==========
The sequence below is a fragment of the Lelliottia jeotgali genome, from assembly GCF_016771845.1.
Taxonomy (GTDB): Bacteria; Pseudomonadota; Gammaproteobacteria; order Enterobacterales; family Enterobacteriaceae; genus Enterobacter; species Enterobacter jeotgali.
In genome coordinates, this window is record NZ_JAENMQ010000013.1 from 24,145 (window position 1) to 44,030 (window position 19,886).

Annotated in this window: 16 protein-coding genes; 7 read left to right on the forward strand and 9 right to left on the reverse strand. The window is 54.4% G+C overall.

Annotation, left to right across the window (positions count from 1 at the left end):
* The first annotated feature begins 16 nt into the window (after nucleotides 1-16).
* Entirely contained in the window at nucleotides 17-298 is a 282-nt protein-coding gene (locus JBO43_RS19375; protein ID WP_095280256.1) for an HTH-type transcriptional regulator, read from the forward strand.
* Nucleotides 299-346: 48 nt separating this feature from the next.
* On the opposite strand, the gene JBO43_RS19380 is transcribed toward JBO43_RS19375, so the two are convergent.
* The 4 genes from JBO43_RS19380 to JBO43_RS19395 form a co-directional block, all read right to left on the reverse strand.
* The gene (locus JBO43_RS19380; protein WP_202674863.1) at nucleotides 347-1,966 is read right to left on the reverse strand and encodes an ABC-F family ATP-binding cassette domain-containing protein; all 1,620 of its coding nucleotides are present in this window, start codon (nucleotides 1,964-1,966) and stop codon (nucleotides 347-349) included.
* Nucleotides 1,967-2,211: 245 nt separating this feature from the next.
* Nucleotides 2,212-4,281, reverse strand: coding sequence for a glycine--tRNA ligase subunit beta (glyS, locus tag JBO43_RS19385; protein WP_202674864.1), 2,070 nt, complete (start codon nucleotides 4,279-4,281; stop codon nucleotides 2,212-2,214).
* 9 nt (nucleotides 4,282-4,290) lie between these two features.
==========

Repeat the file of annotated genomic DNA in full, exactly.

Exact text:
The sequence below is a fragment of the Lelliottia jeotgali genome, from assembly GCF_016771845.1.
Taxonomy (GTDB): Bacteria; Pseudomonadota; Gammaproteobacteria; order Enterobacterales; family Enterobacteriaceae; genus Enterobacter; species Enterobacter jeotgali.
In genome coordinates, this window is record NZ_JAENMQ010000013.1 from 24,145 (window position 1) to 44,030 (window position 19,886).

Annotated in this window: 16 protein-coding genes; 7 read left to right on the forward strand and 9 right to left on the reverse strand. The window is 54.4% G+C overall.

Annotation, left to right across the window (positions count from 1 at the left end):
* The first annotated feature begins 16 nt into the window (after nucleotides 1-16).
* Entirely contained in the window at nucleotides 17-298 is a 282-nt protein-coding gene (locus JBO43_RS19375; protein ID WP_095280256.1) for an HTH-type transcriptional regulator, read from the forward strand.
* Nucleotides 299-346: 48 nt separating this feature from the next.
* On the opposite strand, the gene JBO43_RS19380 is transcribed toward JBO43_RS19375, so the two are convergent.
* The 4 genes from JBO43_RS19380 to JBO43_RS19395 form a co-directional block, all read right to left on the reverse strand.
* The gene (locus JBO43_RS19380; protein WP_202674863.1) at nucleotides 347-1,966 is read right to left on the reverse strand and encodes an ABC-F family ATP-binding cassette domain-containing protein; all 1,620 of its coding nucleotides are present in this window, start codon (nucleotides 1,964-1,966) and stop codon (nucleotides 347-349) included.
* Nucleotides 1,967-2,211: 245 nt separating this feature from the next.
* Nucleotides 2,212-4,281, reverse strand: coding sequence for a glycine--tRNA ligase subunit beta (glyS, locus tag JBO43_RS19385; protein WP_202674864.1), 2,070 nt, complete (start codon nucleotides 4,279-4,281; stop codon nucleotides 2,212-2,214).
* 9 nt (nucleotides 4,282-4,290) lie between these two features.